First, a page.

The Possession of Hannah Grace (2018)
86 min., rated R.
There might be worse horror films involving demonic possession than “The Possession of Hannah Grace,” but such a backhanded compliment still doesn't make it worthwhile. It might look like the film is subverting expectations by getting its standard exorcism done in the first five minutes. From thereon, Dutch director Diederik Van Rooijen and screenwriter Brian Sieve (MTV’s “Scream”) take a nifty idea by staging their horror film inside a morgue and ruinously strip it of all its possibilities. For morgue-set chillers that were executed better, look no further than 1998’s morbidly creepy “Nightwatch” and 2015’s effectively skin-crawling “The Autopsy of Jane Doe.” Unless self-opening morgue drawers and the sounds of bones cracking are unnerving enough for 86 minutes, “The Possession of Hannah Grace” just kind of lies there without any legitimate scares.
In the throes of possession, teenage girl Hannah Grace (Kirby Johnson) is writhing while chained to a bed and sprayed with holy water before supernaturally levitating the priest who’s performing the exorcism and impaling him on a large crucifix; before a second priest is nearly strangled to death, Hannah is suffocated with a pillow by her father (Louis Herthum), leaving the exorcism unfinished. Three months later, Megan Reed (Shay Mitchell), an ex-cop who turned to alcohol and pills after blaming herself for her partner’s death, lands the position of an overnight intake assistant in the morgue at Boston Metro Hospital. She is now clean but still struggling, and the solitary work is just what Megan and AA sponsor Lisa (Stana Katic), a nurse at the hospital who told her about the job opening, think she needs to stay out of trouble at night. On Megan’s second night of the graveyard shift, the sliced and burned body of Hannah Grace rolls in. As Megan tries photographing and fingerprinting the cadaver, the equipment fizzles out and Hannah’s fingerprints won’t register in the database. Then, Megan may or may not be hallucinating that a horde of hell flies come out Hannah’s body and that tremors keep spilling scalpels all over the floor. When Hannah’s father breaks into the morgue to try and immolate his daughter’s body in the incinerator to destroy the demon once and for all, all hell breaks loose for Megan and anyone else (i.e. the ambulance driver and the security guards).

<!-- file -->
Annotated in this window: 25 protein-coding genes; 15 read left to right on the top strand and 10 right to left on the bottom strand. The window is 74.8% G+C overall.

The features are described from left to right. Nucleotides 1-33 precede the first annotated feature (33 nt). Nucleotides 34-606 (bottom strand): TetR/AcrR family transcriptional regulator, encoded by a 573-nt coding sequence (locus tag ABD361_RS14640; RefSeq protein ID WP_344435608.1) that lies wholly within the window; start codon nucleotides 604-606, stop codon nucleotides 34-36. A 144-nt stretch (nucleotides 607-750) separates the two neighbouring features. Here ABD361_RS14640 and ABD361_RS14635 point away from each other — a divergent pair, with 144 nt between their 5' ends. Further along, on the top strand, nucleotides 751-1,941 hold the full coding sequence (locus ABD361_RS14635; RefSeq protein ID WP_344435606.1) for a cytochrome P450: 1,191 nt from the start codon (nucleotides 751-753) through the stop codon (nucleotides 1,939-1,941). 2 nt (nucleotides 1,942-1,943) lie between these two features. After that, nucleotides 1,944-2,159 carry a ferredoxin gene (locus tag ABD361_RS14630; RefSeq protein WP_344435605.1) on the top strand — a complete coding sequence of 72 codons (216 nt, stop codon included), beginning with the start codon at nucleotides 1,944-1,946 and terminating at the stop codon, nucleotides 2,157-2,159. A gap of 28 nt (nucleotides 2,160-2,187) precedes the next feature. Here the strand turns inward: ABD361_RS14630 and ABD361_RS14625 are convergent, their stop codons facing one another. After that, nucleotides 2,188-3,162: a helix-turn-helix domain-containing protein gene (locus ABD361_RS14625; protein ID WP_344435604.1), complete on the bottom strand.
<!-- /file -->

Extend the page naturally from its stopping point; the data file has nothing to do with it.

Plodding from interchangeable scene to scene of Megan opening and closing Hannah’s morgue drawer, unzipping and zipping back up Hannah’s body bag, and waving her arms around to motion the automatic sensor lighting, “The Possession of Hannah Grace” falls into repetition, never really getting out of first gear, or paying off beyond a surface level. Directing with slick, bare-minimum competence, Diederik Van Rooijen does make the most of his brutalist hospital monstrosity and keeps the lighting dim (a bulb going out in the ceiling lighting to briefly form a crucifix is a more subtle touch than it sounds). He also thankfully goes light on fake-out jump scares, but the level of dread is never suffocating as it should be and even a jolt on the hospital roof with a flashing red light is flubbed by its obvious timing.
Shay Mitchell (TV’s “Pretty Little Liars”) makes a valiant effort of throwing herself into the material before having to react in fear, but she feels stifled by a script that doesn’t do much with Megan’s flawed, complex backstory, which is given a rather perfunctory redemption arc. At some point, someone asks the same question everyone else is wondering — why hasn’t Hannah killed Megan? Megan might make a great new host for the demon, being damaged and working on some inner demons of her own, but that question never gets the clarity it should. Contortionist Kirby Johnson is creepy enough as the titular Hannah Grace, who is never more than a flexibly undead passenger in her own film, but by the time she actually leaves her slab, the climax of Hannah crab-walking and spider-walking up walls is too silly to be scary, the fakey CGI doing the film no favors. Though designed to frighten, “The Possession of Hannah Grace” is a moribund exercise in how to make a horror movie that’s easy to shake off as soon as the lights come up.
Grade: C -